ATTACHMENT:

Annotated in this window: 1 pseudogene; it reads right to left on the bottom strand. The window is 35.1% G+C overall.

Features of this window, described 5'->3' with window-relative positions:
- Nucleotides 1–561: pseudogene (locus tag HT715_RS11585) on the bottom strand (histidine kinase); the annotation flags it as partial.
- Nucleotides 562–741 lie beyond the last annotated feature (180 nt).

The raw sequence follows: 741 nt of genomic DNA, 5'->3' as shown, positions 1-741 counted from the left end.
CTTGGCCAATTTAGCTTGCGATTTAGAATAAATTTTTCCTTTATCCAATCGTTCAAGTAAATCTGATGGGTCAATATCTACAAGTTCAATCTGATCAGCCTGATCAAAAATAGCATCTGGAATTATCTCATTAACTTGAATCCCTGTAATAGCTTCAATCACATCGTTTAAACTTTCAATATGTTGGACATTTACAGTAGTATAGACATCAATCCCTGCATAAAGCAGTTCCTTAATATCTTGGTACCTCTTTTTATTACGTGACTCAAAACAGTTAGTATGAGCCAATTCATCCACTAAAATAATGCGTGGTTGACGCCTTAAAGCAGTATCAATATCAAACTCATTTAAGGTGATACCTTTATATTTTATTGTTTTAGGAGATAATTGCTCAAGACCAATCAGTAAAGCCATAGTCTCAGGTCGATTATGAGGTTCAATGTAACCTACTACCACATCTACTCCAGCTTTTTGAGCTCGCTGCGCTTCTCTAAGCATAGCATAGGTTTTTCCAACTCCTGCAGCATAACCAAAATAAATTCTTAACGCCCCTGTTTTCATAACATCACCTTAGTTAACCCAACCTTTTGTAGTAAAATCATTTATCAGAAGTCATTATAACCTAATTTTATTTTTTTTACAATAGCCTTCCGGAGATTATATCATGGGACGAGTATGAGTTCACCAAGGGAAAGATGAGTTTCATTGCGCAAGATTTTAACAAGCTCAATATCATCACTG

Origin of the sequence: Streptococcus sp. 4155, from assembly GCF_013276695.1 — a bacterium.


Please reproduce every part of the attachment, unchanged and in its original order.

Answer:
Annotated in this window: 1 pseudogene; it reads right to left on the bottom strand. The window is 35.1% G+C overall.

Features of this window, described 5'->3' with window-relative positions:
- Nucleotides 1–561: pseudogene (locus tag HT715_RS11585) on the bottom strand (histidine kinase); the annotation flags it as partial.
- Nucleotides 562–741 lie beyond the last annotated feature (180 nt).

The raw sequence follows: 741 nt of genomic DNA, 5'->3' as shown, positions 1-741 counted from the left end.
CTTGGCCAATTTAGCTTGCGATTTAGAATAAATTTTTCCTTTATCCAATCGTTCAAGTAAATCTGATGGGTCAATATCTACAAGTTCAATCTGATCAGCCTGATCAAAAATAGCATCTGGAATTATCTCATTAACTTGAATCCCTGTAATAGCTTCAATCACATCGTTTAAACTTTCAATATGTTGGACATTTACAGTAGTATAGACATCAATCCCTGCATAAAGCAGTTCCTTAATATCTTGGTACCTCTTTTTATTACGTGACTCAAAACAGTTAGTATGAGCCAATTCATCCACTAAAATAATGCGTGGTTGACGCCTTAAAGCAGTATCAATATCAAACTCATTTAAGGTGATACCTTTATATTTTATTGTTTTAGGAGATAATTGCTCAAGACCAATCAGTAAAGCCATAGTCTCAGGTCGATTATGAGGTTCAATGTAACCTACTACCACATCTACTCCAGCTTTTTGAGCTCGCTGCGCTTCTCTAAGCATAGCATAGGTTTTTCCAACTCCTGCAGCATAACCAAAATAAATTCTTAACGCCCCTGTTTTCATAACATCACCTTAGTTAACCCAACCTTTTGTAGTAAAATCATTTATCAGAAGTCATTATAACCTAATTTTATTTTTTTTACAATAGCCTTCCGGAGATTATATCATGGGACGAGTATGAGTTCACCAAGGGAAAGATGAGTTTCATTGCGCAAGATTTTAACAAGCTCAATATCATCACTG

Origin of the sequence: Streptococcus sp. 4155, from assembly GCF_013276695.1 — a bacterium.